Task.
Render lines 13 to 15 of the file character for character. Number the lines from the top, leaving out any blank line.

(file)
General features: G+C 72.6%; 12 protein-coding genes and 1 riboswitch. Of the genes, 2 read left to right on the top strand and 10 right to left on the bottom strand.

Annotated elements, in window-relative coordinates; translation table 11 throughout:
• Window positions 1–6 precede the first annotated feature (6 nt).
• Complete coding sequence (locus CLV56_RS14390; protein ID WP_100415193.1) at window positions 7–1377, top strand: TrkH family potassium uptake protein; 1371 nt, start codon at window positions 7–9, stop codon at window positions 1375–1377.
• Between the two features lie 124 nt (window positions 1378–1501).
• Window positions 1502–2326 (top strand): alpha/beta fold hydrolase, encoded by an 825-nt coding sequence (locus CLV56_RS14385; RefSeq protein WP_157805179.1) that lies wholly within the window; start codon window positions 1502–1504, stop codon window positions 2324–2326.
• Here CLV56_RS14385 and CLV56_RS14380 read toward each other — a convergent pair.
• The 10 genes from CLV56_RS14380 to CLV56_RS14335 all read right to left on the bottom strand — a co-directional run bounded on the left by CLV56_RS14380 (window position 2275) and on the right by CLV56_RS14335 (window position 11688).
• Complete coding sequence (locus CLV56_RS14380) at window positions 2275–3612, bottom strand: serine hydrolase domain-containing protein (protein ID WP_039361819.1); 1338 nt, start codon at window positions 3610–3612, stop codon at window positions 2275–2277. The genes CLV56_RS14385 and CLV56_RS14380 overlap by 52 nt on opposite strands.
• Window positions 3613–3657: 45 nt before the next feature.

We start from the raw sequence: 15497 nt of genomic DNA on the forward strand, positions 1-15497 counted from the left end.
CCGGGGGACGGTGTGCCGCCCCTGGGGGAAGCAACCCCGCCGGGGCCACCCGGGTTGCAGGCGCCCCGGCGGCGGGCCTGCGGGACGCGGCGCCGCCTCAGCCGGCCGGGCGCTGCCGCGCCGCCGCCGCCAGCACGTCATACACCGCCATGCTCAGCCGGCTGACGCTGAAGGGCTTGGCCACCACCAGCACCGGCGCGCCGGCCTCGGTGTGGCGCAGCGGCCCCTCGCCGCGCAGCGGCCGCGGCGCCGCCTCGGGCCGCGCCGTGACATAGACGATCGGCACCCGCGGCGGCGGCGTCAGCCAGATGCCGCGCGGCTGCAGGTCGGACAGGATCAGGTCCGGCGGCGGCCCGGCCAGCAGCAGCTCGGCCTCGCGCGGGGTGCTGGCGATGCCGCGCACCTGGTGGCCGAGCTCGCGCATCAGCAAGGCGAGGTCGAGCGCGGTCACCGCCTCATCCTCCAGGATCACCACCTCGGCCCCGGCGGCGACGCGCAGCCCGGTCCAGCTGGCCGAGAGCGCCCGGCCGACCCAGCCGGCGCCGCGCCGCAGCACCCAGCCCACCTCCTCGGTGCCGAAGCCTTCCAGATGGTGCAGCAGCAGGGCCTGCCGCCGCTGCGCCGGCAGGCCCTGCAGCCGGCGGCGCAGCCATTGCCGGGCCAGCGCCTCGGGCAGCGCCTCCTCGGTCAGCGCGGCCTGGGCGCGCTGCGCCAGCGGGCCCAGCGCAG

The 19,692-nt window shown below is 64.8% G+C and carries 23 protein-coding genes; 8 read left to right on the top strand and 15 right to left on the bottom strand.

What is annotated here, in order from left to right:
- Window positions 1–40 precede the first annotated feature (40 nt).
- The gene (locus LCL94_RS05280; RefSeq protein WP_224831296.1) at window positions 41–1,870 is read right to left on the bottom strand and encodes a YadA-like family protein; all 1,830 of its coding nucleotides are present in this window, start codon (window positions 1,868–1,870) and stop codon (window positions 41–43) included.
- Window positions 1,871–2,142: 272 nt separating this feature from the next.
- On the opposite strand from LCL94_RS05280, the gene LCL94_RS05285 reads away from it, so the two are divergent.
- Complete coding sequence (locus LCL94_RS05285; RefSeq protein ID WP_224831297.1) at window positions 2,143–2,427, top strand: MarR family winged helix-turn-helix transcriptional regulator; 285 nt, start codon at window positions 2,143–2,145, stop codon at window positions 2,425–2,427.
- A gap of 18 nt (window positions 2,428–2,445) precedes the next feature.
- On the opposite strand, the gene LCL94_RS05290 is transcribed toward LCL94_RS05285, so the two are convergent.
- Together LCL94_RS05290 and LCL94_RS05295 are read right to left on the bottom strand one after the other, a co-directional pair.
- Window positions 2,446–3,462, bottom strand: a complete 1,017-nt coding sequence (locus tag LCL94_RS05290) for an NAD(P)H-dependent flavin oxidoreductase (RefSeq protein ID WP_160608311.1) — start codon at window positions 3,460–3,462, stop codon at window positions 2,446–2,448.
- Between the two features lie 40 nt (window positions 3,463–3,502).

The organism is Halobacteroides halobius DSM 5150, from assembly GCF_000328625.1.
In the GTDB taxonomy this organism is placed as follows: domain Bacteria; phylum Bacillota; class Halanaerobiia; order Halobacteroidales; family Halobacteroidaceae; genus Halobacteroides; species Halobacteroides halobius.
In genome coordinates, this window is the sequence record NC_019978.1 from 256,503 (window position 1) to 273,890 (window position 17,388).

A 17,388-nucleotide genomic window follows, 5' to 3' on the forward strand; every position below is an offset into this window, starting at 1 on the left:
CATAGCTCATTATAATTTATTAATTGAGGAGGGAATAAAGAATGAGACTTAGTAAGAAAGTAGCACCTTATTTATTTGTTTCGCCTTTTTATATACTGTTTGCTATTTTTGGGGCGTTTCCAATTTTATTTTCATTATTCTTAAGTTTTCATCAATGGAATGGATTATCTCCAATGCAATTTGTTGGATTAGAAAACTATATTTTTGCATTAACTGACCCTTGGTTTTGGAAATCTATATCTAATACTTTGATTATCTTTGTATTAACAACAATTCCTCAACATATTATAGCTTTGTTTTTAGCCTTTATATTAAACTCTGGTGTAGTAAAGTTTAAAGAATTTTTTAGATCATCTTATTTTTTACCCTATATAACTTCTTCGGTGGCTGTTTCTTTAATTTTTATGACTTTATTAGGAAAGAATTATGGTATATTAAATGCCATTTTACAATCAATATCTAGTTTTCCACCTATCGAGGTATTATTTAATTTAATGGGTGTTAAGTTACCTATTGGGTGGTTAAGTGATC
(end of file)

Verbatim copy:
The 19,692-nt window shown below is 64.8% G+C and carries 23 protein-coding genes; 8 read left to right on the top strand and 15 right to left on the bottom strand.

What is annotated here, in order from left to right:
- Window positions 1–40 precede the first annotated feature (40 nt).